Dreaming is fascinating, it can help you understand yourself, but can also be very intense, loud, vivid, frightening and disruptive. To ease and begin to understand deeper parts of my mind my therapist encouraged me to practice directing the dreams so that when becoming aware of dreaming, I began to direct the situation in the dream. This often happens without actually waking up and is so called lucid dreaming. I was also encouraged to go back to dreams after awakening from them and dropping back in and create a different outcome. It has the effect of softening and calming of the mind and therefore better sleep. The mind is powerful and the times when we can’t let ourselves fall into sleep or wake up (4am with a start), the possibility to let go from the grip of wakefulness is out of reach. Thoughts churning, we can end up tossing and turning searching in for the switch that allows us to loosen the grip and allow the sink/fall or drift back into sweet slumber. The more agitated we become sensory input appear sharper harder and/or louder and we can become hypersensitive, hypervigilant or hyperaroused. Us humans are wired to be on guard alert to dangers, this is necessary for survival and safe keeping. The problem for us is when it hijacks our minds unnecessarily and/or for prolonged times.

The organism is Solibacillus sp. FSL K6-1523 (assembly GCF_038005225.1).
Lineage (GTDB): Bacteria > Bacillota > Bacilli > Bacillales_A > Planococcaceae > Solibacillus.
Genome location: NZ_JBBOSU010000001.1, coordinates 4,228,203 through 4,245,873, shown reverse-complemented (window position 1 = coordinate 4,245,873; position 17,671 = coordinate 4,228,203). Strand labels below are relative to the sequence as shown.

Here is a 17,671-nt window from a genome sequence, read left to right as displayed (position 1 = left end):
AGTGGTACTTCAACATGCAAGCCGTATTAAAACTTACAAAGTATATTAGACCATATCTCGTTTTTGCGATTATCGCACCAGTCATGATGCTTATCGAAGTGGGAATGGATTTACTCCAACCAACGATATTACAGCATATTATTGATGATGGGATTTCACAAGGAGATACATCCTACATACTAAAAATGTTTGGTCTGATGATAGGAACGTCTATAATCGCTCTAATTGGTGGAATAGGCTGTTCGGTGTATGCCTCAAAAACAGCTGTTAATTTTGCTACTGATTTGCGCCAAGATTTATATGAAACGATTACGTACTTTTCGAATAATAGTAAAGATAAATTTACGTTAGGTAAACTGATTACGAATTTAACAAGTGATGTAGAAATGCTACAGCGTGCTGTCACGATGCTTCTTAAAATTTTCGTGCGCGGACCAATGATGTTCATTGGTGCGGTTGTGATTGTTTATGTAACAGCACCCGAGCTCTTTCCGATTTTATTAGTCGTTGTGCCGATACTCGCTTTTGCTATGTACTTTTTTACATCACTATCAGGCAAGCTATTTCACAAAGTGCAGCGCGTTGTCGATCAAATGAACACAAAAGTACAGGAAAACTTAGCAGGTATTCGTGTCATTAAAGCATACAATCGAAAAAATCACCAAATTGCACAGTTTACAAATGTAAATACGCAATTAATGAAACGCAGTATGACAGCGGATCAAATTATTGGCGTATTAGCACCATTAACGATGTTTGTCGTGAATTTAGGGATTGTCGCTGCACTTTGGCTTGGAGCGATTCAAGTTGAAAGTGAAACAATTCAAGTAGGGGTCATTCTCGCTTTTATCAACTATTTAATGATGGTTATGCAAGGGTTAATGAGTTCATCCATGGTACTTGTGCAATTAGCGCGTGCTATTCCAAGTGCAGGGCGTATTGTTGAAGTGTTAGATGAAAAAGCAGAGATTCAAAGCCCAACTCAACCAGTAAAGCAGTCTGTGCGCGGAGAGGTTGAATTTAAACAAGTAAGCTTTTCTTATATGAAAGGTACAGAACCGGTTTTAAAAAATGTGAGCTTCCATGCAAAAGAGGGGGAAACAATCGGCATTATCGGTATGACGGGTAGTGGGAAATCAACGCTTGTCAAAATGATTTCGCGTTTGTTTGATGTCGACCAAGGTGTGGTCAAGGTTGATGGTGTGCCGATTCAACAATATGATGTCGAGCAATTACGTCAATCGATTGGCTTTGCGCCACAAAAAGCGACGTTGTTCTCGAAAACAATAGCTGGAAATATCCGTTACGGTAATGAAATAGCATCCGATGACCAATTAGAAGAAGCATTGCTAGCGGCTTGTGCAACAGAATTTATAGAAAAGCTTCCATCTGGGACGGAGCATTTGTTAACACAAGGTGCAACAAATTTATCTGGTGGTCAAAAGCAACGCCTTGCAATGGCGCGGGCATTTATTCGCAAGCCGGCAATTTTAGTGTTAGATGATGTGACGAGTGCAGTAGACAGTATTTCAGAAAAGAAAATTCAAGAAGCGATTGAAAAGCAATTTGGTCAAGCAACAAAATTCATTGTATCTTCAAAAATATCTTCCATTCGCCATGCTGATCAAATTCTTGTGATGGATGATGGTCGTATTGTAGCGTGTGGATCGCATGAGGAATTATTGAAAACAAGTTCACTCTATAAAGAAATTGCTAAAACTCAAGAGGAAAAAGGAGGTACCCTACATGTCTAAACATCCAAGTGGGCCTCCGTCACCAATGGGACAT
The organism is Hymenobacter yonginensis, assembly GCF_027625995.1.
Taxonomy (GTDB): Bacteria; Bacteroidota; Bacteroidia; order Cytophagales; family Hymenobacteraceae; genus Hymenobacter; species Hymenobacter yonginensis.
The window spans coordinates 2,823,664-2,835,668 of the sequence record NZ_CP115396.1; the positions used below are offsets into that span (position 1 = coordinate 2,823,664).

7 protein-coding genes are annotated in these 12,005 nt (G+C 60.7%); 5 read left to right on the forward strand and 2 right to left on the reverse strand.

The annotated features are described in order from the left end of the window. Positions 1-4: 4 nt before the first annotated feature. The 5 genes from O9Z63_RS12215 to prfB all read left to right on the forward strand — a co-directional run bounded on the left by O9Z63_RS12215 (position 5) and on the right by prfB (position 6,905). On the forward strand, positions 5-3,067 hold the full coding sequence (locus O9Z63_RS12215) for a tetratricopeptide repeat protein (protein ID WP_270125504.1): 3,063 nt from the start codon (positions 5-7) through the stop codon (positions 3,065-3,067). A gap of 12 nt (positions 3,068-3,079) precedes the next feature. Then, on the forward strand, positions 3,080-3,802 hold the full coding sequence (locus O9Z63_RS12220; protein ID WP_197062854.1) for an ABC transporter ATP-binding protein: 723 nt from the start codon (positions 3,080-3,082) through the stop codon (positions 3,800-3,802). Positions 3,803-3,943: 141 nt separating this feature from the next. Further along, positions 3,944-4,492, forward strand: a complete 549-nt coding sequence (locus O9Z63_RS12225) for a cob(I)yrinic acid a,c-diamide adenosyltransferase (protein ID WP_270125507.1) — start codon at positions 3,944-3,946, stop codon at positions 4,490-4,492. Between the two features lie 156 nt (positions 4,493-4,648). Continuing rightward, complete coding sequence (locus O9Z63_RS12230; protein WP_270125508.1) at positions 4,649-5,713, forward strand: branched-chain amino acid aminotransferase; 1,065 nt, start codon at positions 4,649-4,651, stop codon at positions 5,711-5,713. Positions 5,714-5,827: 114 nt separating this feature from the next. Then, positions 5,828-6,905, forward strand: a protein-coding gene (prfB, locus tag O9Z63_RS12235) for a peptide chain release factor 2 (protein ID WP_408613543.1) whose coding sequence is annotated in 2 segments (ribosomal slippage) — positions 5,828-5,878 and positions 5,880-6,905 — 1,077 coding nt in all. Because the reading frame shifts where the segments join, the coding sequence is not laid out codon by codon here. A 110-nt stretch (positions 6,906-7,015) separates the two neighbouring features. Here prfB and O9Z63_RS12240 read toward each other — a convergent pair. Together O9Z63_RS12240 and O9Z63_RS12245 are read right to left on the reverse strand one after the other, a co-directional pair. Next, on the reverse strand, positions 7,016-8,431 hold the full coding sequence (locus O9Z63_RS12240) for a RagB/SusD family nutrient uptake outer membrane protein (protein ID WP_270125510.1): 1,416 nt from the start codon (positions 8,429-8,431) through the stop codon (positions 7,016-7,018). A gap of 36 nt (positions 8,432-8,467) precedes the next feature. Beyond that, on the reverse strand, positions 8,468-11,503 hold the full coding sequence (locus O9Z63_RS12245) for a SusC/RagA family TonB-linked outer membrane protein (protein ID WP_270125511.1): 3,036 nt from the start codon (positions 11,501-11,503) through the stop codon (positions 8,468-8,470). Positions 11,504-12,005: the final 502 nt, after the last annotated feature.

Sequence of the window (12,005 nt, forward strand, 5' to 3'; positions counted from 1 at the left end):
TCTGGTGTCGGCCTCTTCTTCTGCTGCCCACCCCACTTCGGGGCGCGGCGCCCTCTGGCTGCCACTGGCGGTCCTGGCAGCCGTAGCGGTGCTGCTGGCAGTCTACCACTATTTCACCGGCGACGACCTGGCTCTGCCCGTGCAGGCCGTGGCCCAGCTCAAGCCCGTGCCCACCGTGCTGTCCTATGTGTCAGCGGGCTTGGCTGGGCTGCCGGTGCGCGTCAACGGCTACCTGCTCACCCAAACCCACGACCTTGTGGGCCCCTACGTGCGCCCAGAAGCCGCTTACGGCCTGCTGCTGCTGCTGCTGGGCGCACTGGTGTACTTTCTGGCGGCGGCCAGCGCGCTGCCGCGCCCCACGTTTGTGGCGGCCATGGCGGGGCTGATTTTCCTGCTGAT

How do you improve the quality of sleep? Create routines and learn to relax would be my short answer.

Set the scene, take care of the physical space and body - regulate the intake of stimulants such as food (big meal near bedtime and type of food such spice and garlic), drinks (alcohol, coffee) and visual stimulus such as movie/television/or social media. Read in black and white or give the eyes a rest and listen to audio book.

Treat your bed and bedroom with respect and as the place for rest. Simple things such as making your bed every day and caring for sheets and bedding. Investing in good quality and looking after it you spend a lot of hours in bed after all. It set an intention of the importance of rest.